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Re: [Duplicity-talk] Seeding a remote backup

From: Lluís Batlle i Rossell
Subject: Re: [Duplicity-talk] Seeding a remote backup
Date: Thu, 14 Jun 2012 17:09:47 +0200
User-agent: Mutt/1.5.20 (2009-06-14)

On Thu, Jun 14, 2012 at 05:02:57PM +0200, address@hidden wrote:
> On 14.06.2012 16:55, Andrew Kohlsmith (mailing lists account) wrote:
> > On 2012-06-13, at 1:48 PM, address@hidden wrote:
> >> the current suggested workaround to the "do fulls regularly" is to simply 
> >> move incrementals (e.g. every two weeks) based on a full into a subfolder 
> >> and do new incrementals. this of course gets more expensive speaking 
> >> bandwidth as the changes compared to the full accumulate over time.
> > 
> > I've been running duplicity for a couple of years now. I create 650MB 
> > backup files and do incrementals for 13 weeks. I'm not sure how big the 
> > largest backup set is, but it does take forever to upload on a normal cable 
> > connection. :-/
> > 
> >> for restoring of a specific older time you will of course have to manually 
> >> move incrementals back and move the recent incrementals into another 
> >> subfolder and vice versa.
> > 
> > I thought in order to restore to a specific point-in-time you needed the 
> > full plus all incrementals from that full to the point you want to restore. 
> > I don't think it's possible to use a more recent full backup with older 
> > incrementals.
> > 
> that's not what i suggested:
> meant was do new incrementals against the old full to effectively shorten the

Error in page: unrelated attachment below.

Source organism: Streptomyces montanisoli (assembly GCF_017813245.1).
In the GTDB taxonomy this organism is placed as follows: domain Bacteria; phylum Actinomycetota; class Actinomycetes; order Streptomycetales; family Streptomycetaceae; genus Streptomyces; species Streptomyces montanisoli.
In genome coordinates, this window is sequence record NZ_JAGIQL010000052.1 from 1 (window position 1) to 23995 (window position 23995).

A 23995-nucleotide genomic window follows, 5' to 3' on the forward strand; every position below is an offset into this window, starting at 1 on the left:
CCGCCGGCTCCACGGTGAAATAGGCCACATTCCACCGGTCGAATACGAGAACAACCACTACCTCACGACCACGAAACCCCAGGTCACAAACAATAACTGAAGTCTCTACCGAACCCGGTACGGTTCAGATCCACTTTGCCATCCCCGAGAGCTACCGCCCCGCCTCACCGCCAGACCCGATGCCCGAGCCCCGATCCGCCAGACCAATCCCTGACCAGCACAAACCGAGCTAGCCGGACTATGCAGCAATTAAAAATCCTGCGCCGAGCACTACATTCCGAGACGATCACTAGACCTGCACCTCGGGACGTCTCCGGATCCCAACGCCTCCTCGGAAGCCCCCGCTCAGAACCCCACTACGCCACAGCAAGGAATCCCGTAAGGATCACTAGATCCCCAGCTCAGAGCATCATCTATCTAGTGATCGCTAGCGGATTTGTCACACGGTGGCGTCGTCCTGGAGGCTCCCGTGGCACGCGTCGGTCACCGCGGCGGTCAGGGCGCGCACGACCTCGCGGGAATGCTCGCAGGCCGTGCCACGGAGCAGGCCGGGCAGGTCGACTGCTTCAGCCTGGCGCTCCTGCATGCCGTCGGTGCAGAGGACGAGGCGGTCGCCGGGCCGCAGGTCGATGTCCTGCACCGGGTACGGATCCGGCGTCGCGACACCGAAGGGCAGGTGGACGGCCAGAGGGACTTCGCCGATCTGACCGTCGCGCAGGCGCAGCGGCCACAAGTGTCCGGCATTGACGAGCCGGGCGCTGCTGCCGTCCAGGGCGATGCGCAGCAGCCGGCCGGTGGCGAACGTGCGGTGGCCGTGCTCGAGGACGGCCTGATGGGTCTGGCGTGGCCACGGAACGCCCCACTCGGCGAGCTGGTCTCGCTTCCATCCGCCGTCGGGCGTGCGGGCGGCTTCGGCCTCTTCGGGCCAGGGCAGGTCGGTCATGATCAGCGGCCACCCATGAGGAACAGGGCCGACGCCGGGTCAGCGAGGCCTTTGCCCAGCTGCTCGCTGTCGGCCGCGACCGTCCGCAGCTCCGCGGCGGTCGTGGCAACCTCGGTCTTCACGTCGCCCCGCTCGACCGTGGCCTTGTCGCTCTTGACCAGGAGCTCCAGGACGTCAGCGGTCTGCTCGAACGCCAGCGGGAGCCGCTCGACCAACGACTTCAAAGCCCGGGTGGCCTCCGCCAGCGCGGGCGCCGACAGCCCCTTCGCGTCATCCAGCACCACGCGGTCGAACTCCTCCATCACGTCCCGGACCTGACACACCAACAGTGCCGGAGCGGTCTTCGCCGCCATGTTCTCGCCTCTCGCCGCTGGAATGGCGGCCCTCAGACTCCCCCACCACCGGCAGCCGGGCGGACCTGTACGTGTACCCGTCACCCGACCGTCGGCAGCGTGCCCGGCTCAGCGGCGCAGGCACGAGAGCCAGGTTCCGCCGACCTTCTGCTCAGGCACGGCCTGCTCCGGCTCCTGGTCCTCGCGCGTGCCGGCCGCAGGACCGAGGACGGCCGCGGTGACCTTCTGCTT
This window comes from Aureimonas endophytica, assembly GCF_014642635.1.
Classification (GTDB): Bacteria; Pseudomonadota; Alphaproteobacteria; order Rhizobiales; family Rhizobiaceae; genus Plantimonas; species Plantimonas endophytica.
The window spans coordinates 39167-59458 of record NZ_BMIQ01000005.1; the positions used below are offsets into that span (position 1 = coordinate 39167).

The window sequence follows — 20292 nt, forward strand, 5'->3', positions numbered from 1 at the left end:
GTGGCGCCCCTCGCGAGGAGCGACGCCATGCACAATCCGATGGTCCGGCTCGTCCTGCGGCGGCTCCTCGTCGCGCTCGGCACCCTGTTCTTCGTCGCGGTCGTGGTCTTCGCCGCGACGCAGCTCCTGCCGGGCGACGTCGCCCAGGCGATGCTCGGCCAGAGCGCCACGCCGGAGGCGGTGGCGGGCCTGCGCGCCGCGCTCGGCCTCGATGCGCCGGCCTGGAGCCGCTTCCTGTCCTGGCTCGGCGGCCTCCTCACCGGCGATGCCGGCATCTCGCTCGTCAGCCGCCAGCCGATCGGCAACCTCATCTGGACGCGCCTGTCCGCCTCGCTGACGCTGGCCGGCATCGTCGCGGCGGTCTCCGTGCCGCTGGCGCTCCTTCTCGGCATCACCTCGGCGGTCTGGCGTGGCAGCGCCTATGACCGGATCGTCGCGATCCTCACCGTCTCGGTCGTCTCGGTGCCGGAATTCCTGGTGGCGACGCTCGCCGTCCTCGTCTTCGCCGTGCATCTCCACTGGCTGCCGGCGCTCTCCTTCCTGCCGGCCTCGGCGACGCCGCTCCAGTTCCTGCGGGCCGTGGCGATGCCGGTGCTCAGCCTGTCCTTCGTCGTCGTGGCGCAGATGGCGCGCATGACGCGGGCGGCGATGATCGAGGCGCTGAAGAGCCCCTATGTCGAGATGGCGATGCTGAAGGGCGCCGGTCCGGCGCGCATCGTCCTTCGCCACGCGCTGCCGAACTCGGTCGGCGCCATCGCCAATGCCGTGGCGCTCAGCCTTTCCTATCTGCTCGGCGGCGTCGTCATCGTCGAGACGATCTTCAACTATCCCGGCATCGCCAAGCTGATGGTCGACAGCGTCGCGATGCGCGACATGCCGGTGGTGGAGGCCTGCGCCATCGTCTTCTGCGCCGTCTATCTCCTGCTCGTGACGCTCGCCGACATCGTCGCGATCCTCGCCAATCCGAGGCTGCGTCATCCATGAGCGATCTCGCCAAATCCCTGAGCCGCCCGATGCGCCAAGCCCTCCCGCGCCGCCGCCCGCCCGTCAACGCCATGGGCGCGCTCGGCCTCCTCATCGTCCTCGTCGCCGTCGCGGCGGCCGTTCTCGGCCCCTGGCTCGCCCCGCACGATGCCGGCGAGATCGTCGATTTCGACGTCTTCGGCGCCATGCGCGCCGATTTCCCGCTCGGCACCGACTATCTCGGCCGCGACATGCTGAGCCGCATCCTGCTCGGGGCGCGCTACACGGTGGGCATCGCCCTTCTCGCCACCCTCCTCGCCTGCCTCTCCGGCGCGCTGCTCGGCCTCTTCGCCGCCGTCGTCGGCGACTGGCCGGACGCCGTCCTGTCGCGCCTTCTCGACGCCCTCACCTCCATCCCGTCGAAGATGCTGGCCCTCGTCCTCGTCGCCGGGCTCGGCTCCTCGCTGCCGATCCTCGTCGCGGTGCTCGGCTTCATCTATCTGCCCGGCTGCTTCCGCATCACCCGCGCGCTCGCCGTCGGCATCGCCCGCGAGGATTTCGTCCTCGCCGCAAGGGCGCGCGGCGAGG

> chain artificially hence minimizing the chance of having a defect volume 
> killing backups after it.
> anyway, this is a workaround and no solution of course. also it does not 
> protect you from the full getting corrupted, so you additionally need that as 
> a copy in a safe place.

Depending on the backend, other solutions can work more effectively. Not all
backends are so dumb. For local files, you can compare checksums. For a remote
computer with shell access, also.

Other programs can do multilevel incremental backups. That is, full backup A,
then some incrementals B against A, and then incrementals C against B, creating
some kind of tree of incrementals.

Here we backup around 40GB, want backups for every day of the last month, and we
produce no more than 1MB every day. We have used duplicity before, but the
upload of full backups regularly is overkill. And our backend is not so dumb: we
backup locally, and then rsync.


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